At a minimum, country operations will employ participatory methodologies at each stage of an operation's management cycle, and will incorporate the capacities and priorities of persons of all ages, genders and diverse backgrounds into protection, assistance, and solutions programmes. In an emergency, this may include organizing focus group discussions with diverse groups as soon as possible to ensure the response provided is adequate and identify potential adaptations.
COMMUNICATION AND TRANSPARENCY
At a minimum, all country-level protection and solutions strategies will detail the operation's approach to communicating with persons of diverse age, gender and diversity backgrounds, using means that are appropriate and accessible to all groups in a community. In an emergency, access to information and communication can be promoted by using multiple channels, including radio messaging, audio and printed information, and community volunteers, among other.
FEEDBACK AND RESPONSE
At a minimum, all UNHCR operations will establish and operate feedback and response systems, including for confidential complaints. Channels can be adapted for emergency response, including the use of digital and in-person mechanisms.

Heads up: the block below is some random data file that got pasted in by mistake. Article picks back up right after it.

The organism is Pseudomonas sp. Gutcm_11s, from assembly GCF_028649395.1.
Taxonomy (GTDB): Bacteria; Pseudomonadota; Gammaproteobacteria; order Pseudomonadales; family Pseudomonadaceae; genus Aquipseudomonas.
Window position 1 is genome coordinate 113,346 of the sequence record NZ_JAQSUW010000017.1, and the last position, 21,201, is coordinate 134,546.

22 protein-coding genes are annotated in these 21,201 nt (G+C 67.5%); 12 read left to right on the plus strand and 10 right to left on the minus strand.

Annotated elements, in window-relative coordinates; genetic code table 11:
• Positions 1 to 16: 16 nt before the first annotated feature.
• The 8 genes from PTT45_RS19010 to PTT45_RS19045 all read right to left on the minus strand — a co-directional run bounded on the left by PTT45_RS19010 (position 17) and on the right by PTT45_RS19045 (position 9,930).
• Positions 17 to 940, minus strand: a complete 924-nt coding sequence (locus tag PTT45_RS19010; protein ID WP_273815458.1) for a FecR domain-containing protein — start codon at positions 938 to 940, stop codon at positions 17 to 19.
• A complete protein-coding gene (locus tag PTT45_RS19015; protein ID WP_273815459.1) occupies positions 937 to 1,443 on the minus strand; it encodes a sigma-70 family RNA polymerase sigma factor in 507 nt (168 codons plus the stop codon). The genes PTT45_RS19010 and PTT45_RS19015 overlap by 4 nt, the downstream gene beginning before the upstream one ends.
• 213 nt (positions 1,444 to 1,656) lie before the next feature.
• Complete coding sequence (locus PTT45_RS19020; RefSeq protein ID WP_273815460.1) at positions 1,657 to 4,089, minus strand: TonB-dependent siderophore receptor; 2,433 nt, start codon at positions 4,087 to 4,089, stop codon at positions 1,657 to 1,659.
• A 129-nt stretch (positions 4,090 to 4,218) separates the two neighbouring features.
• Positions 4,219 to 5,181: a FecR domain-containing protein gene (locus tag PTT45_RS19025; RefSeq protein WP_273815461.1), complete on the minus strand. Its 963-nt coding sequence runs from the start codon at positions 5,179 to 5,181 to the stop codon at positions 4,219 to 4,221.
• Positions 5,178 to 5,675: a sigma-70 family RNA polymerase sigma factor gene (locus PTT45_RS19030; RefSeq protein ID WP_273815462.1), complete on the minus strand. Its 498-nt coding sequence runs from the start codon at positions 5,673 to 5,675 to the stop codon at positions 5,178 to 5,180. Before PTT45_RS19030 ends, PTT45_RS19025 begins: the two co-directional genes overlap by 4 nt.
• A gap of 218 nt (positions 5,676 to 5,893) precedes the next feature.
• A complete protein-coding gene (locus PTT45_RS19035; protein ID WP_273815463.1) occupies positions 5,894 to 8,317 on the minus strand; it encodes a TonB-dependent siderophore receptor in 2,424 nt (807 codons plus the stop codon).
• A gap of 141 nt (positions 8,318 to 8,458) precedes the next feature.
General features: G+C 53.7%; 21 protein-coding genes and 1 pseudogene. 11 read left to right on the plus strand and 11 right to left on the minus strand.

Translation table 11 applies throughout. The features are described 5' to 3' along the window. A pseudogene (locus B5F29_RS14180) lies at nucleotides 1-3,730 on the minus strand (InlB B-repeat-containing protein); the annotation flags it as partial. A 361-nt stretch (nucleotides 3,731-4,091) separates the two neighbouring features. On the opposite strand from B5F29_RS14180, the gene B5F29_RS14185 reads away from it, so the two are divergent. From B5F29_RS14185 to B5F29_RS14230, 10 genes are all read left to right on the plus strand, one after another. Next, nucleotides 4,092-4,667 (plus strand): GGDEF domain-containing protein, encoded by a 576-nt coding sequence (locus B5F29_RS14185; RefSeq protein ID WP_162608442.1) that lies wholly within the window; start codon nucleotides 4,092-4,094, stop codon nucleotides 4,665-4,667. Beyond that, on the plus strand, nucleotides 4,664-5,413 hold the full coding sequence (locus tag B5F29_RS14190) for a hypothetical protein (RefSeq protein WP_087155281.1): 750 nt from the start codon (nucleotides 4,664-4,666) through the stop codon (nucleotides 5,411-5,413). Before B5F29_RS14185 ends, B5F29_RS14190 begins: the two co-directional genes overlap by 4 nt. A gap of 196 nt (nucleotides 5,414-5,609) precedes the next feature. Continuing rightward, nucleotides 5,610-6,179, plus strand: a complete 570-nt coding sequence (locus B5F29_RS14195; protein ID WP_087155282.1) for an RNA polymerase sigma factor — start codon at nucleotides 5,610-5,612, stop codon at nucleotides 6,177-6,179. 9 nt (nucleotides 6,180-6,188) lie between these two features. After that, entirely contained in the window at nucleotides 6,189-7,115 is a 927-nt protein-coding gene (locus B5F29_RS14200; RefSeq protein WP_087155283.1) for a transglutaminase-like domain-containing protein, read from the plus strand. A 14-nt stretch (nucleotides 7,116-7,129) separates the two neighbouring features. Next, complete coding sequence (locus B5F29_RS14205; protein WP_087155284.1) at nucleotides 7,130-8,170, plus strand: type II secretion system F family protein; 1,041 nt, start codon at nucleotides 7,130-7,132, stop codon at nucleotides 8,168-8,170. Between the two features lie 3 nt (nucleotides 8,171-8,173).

ORGANIZATIONAL LEARNING AND ADAPTATION
At a minimum, UNHCR operations will adapt programmes and strategies in response to input from forcibly displaced and stateless persons, and document this in country operation plans and annual reporting. In emergencies, use feedback collected through focus group discussions and feedback channels to adapt programming and document lessons learned as soon as possible.
ADVANCING GENDER EQUALITY
a. At a minimum, UNHCR operations will ensure that 50% of those who participate in management and leadership structures under UNHCR's authority are women. UNHCR will encourage partners, including Governments, to do the same.
b. At a minimum, UNHCR will provide forcibly displaced and stateless women and girls with individual protection documentation and will encourage partners, including Governments, to do the same.
c. Depending on the context, UNHCR operations will increase the percentage of women who are the primary recipients of assistance in households that receive material or cash-based assistance.
d. At a minimum, UNHCR will ensure that women and girls have equal access to livelihood, education, and health programmes it delivers, and will work to persuade partners, including Governments, to give them equal access to public services.
e. At a minimum, UNHCR operations will adopt and apply GBV standard operating procedures; operationalize the four main referral pathways for all survivors (safety/security, legal, medical, and psychosocial); and encourage partners, including Governments, to do the same.